Govt. of Uttarakhand .Table : 1.1 District-wise Industries (2008-2010) District Nainital Udham Singh Nagar Almora Pithoragarh Bageshwar Champawat Dehradun Pauri Tehri Chamoli Uttarkashi Rudraprayag Haridwar Uttarakhand Target Achievement (Upto july-2010) 175 300 200 150 50 50 250 200 175 140 140 50 300 2180 71 62 170 82 23 43 65 119 56 52 95 39 204 1081 %age Achievement 41 21 85 55 46 86 26 60 32 37 68 78 68 50 Number (Less of than Capital ten Investment Lakh) in Small Scale Uttarakhand Source Table 1.1 : Industrial Development Department.
2 : Industrial Development Department.2 District-wise Number of Capital Investment Small Scale Industries (More than Ten Lakh) in Uttarakhand (2007-2010) Achievement (Upto July2010) 50 % age Achievement 83 District Target Nainital Udham Singh Nagar Almora Pithoragarh Bageshwar Champawat Dehradun Pauri Tehri Chamoli Uttarkashi Rudraprayag Haridwar Uttarakhand 60 100 85 85 40 40 25 25 95 80 60 40 40 30 100 735 36 36 23 23 80 68 50 33 34 29 83 630 90 90 92 92 84 85 83 83 85 97 83 86 Source Table 1. Govt. of Uttarakhand .Table 1.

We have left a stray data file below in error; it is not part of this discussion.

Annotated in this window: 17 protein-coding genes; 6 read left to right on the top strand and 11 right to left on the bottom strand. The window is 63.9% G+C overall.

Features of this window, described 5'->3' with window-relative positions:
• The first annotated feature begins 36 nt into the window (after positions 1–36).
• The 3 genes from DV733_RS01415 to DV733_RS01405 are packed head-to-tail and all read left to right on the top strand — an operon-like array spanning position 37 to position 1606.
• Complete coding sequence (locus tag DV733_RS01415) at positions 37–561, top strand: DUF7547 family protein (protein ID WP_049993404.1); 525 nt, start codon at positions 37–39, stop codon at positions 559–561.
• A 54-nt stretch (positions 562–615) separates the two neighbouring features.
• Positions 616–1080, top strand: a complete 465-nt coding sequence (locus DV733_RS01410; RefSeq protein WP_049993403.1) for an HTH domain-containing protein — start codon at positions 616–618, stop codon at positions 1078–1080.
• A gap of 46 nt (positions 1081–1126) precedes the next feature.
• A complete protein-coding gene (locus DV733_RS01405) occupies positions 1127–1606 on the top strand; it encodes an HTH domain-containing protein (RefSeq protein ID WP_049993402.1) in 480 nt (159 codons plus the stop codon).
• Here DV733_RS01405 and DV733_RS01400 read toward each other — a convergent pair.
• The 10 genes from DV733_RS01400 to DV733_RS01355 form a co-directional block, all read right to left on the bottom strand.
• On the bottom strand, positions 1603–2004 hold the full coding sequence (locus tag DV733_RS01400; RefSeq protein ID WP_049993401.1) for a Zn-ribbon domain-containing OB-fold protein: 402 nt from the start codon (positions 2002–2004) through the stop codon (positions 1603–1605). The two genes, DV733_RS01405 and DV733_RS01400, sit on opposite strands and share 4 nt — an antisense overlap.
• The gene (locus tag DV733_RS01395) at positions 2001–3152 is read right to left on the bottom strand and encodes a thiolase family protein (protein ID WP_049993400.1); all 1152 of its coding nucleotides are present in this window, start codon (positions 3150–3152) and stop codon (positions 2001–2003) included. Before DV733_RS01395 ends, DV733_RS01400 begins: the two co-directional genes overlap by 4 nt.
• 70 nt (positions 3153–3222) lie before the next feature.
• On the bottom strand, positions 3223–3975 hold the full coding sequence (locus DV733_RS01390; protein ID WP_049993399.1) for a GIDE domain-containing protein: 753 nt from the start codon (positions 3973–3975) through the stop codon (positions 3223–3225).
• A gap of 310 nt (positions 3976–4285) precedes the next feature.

of Uttarakhand .3 District-wise Number of Registered Small Scale Industries in Uttarakhand (2000-2010) District Uttarkashi Chamoli Rudraprayag Tehri Dehradun Pauri Haridwar Pithoragarh Bageshwar Almora Champawat Nainital Udham Singh Nagar Uttarakhand No. Govt. of Total Unit Working Unit in Consist Closed Unit 2655 1712 656 2090 4191 3368 4241 1083 665 1926 366 1897 2535 27385 1839 954 422 1158 2527 1776 2622 604 403 1016 165 835 961 15282 816 758 234 932 1664 1592 1619 479 262 910 201 1062 1574 12103 Source Table 1.Table 1.3 : Industrial Development Department.
Engineering. are presented in the following sections. Food Processing and Pharmaceutical sector were contacted during the field survey. Set up of the unit and management 2. Technology status and product profile 3. . Technology / Process / Product on offer 1.4 Review of Industrial sectors considered for SMEs in Uttrakhand The industries in Chemical.A total of 40 units in various sectors were contacted and finally 23 units were shortlisted for inclusion in the study report. Electrical. 1. Scientific manpower 5. following factors were considered. which were considered for detailed study. Turnover & exports 4. While making a final choice of the units from target sectors. A broad outline of these industrial sectors and the list of industries.